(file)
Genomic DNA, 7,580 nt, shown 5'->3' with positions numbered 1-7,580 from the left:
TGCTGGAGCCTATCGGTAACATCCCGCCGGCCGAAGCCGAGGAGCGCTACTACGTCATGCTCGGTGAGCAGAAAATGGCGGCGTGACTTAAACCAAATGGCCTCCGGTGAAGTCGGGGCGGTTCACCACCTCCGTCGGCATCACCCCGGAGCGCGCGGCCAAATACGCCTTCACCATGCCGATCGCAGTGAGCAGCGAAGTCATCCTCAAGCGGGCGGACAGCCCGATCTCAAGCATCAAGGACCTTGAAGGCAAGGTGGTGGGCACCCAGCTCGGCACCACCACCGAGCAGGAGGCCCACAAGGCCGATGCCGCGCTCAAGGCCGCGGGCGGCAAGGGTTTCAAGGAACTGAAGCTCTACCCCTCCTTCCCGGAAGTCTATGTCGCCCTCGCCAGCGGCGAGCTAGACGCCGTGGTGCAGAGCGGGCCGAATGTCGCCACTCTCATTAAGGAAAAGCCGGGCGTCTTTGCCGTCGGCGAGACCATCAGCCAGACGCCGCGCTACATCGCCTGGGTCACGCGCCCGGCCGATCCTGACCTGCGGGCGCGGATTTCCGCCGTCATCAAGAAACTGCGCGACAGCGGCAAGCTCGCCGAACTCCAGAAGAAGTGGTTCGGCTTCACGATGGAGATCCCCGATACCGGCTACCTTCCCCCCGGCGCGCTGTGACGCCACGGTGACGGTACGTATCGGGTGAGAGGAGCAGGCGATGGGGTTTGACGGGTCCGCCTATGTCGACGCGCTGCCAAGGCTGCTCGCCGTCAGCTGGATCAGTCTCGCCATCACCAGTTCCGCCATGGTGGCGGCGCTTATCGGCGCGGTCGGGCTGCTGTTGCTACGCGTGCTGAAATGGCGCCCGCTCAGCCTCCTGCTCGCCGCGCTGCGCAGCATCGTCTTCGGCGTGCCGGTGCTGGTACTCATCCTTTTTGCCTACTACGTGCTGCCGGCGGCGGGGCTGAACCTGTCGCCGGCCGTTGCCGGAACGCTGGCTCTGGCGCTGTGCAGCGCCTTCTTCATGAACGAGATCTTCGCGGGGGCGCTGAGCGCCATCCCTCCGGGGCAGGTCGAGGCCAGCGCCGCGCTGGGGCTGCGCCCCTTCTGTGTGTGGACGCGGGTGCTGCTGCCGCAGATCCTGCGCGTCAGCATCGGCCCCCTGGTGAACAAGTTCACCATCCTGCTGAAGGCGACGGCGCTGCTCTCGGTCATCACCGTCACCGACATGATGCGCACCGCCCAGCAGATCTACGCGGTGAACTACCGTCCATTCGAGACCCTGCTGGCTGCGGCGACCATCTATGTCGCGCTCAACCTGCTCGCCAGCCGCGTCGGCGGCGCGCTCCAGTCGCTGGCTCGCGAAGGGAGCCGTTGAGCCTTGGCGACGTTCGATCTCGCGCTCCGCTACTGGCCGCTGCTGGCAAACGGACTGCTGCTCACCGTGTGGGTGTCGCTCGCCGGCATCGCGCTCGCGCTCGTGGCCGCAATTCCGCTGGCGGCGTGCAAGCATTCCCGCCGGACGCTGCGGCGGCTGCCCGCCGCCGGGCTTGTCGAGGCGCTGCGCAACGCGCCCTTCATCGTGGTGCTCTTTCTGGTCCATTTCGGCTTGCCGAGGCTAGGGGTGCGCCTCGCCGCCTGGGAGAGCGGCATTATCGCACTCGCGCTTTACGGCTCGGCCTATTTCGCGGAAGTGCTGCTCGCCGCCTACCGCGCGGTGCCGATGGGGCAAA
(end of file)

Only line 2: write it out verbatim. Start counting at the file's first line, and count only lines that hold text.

TGCTGGAGCCTATCGGTAACATCCCGCCGGCCGAAGCCGAGGAGCGCTACTACGTCATGCTCGGTGAGCAGAAAATGGCGGCGTGACTTAAACCAAATGGCCTCCGGTGAAGTCGGGGCGGTTCACCACCTCCGTCGGCATCACCCCGGAGCGCGCGGCCAAATACGCCTTCACCATGCCGATCGCAGTGAGCAGCGAAGTCATCCTCAAGCGGGCGGACAGCCCGATCTCAAGCATCAAGGACCTTGAAGGCAAGGTGGTGGGCACCCAGCTCGGCACCACCACCGAGCAGGAGGCCCACAAGGCCGATGCCGCGCTCAAGGCCGCGGGCGGCAAGGGTTTCAAGGAACTGAAGCTCTACCCCTCCTTCCCGGAAGTCTATGTCGCCCTCGCCAGCGGCGAGCTAGACGCCGTGGTGCAGAGCGGGCCGAATGTCGCCACTCTCATTAAGGAAAAGCCGGGCGTCTTTGCCGTCGGCGAGACCATCAGCCAGACGCCGCGCTACATCGCCTGGGTCACGCGCCCGGCCGATCCTGACCTGCGGGCGCGGATTTCCGCCGTCATCAAGAAACTGCGCGACAGCGGCAAGCTCGCCGAACTCCAGAAGAAGTGGTTCGGCTTCACGATGGAGATCCCCGATACCGGCTACCTTCCCCCCGGCGCGCTGTGACGCCACGGTGACGGTACGTATCGGGTGAGAGGAGCAGGCGATGGGGTTTGACGGGTCCGCCTATGTCGACGCGCTGCCAAGGCTGCTCGCCGTCAGCTGGATCAGTCTCGCCATCACCAGTTCCGCCATGGTGGCGGCGCTTATCGGCGCGGTCGGGCTGCTGTTGCTACGCGTGCTGAAATGGCGCCCGCTCAGCCTCCTGCTCGCCGCGCTGCGCAGCATCGTCTTCGGCGTGCCGGTGCTGGTACTCATCCTTTTTGCCTACTACGTGCTGCCGGCGGCGGGGCTGAACCTGTCGCCGGCCGTTGCCGGAACGCTGGCTCTGGCGCTGTGCAGCGCCTTCTTCATGAACGAGATCTTCGCGGGGGCGCTGAGCGCCATCCCTCCGGGGCAGGTCGAGGCCAGCGCCGCGCTGGGGCTGCGCCCCTTCTGTGTGTGGACGCGGGTGCTGCTGCCGCAGATCCTGCGCGTCAGCATCGGCCCCCTGGTGAACAAGTTCACCATCCTGCTGAAGGCGACGGCGCTGCTCTCGGTCATCACCGTCACCGACATGATGCGCACCGCCCAGCAGATCTACGCGGTGAACTACCGTCCATTCGAGACCCTGCTGGCTGCGGCGACCATCTATGTCGCGCTCAACCTGCTCGCCAGCCGCGTCGGCGGCGCGCTCCAGTCGCTGGCTCGCGAAGGGAGCCGTTGAGCCTTGGCGACGTTCGATCTCGCGCTCCGCTACTGGCCGCTGCTGGCAAACGGACTGCTGCTCACCGTGTGGGTGTCGCTCGCCGGCATCGCGCTCGCGCTCGTGGCCGCAATTCCGCTGGCGGCGTGCAAGCATTCCCGCCGGACGCTGCGGCGGCTGCCCGCCGCCGGGCTTGTCGAGGCGCTGCGCAACGCGCCCTTCATCGTGGTGCTCTTTCTGGTCCATTTCGGCTTGCCGAGGCTAGGGGTGCGCCTCGCCGCCTGGGAGAGCGGCATTATCGCACTCGCGCTTTACGGCTCGGCCTATTTCGCGGAAGTGCTGCTCGCCGCCTACCGCGCGGTGCCGATGGGGCAAA